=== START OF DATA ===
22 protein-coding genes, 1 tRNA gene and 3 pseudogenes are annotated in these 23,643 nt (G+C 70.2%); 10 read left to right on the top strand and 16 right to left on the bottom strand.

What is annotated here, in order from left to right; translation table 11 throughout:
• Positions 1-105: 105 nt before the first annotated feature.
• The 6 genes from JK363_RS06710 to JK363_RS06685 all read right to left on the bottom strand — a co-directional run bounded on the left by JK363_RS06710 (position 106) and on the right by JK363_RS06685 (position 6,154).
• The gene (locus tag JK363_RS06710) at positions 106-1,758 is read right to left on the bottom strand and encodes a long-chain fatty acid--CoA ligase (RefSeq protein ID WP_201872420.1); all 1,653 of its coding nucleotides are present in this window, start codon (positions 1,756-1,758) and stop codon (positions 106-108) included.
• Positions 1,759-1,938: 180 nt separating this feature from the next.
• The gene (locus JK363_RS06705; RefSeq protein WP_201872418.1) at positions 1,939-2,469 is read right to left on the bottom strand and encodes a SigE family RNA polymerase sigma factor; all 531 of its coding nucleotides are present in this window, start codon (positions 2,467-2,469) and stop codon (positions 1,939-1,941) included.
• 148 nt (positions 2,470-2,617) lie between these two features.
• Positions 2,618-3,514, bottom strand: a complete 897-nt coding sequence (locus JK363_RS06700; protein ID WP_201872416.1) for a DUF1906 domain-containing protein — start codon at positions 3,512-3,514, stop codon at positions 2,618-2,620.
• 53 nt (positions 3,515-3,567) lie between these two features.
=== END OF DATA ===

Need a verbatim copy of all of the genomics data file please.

22 protein-coding genes, 1 tRNA gene and 3 pseudogenes are annotated in these 23,643 nt (G+C 70.2%); 10 read left to right on the top strand and 16 right to left on the bottom strand.

What is annotated here, in order from left to right; translation table 11 throughout:
• Positions 1-105: 105 nt before the first annotated feature.
• The 6 genes from JK363_RS06710 to JK363_RS06685 all read right to left on the bottom strand — a co-directional run bounded on the left by JK363_RS06710 (position 106) and on the right by JK363_RS06685 (position 6,154).
• The gene (locus tag JK363_RS06710) at positions 106-1,758 is read right to left on the bottom strand and encodes a long-chain fatty acid--CoA ligase (RefSeq protein ID WP_201872420.1); all 1,653 of its coding nucleotides are present in this window, start codon (positions 1,756-1,758) and stop codon (positions 106-108) included.
• Positions 1,759-1,938: 180 nt separating this feature from the next.
• The gene (locus JK363_RS06705; RefSeq protein WP_201872418.1) at positions 1,939-2,469 is read right to left on the bottom strand and encodes a SigE family RNA polymerase sigma factor; all 531 of its coding nucleotides are present in this window, start codon (positions 2,467-2,469) and stop codon (positions 1,939-1,941) included.
• 148 nt (positions 2,470-2,617) lie between these two features.
• Positions 2,618-3,514, bottom strand: a complete 897-nt coding sequence (locus JK363_RS06700; protein ID WP_201872416.1) for a DUF1906 domain-containing protein — start codon at positions 3,512-3,514, stop codon at positions 2,618-2,620.
• 53 nt (positions 3,515-3,567) lie between these two features.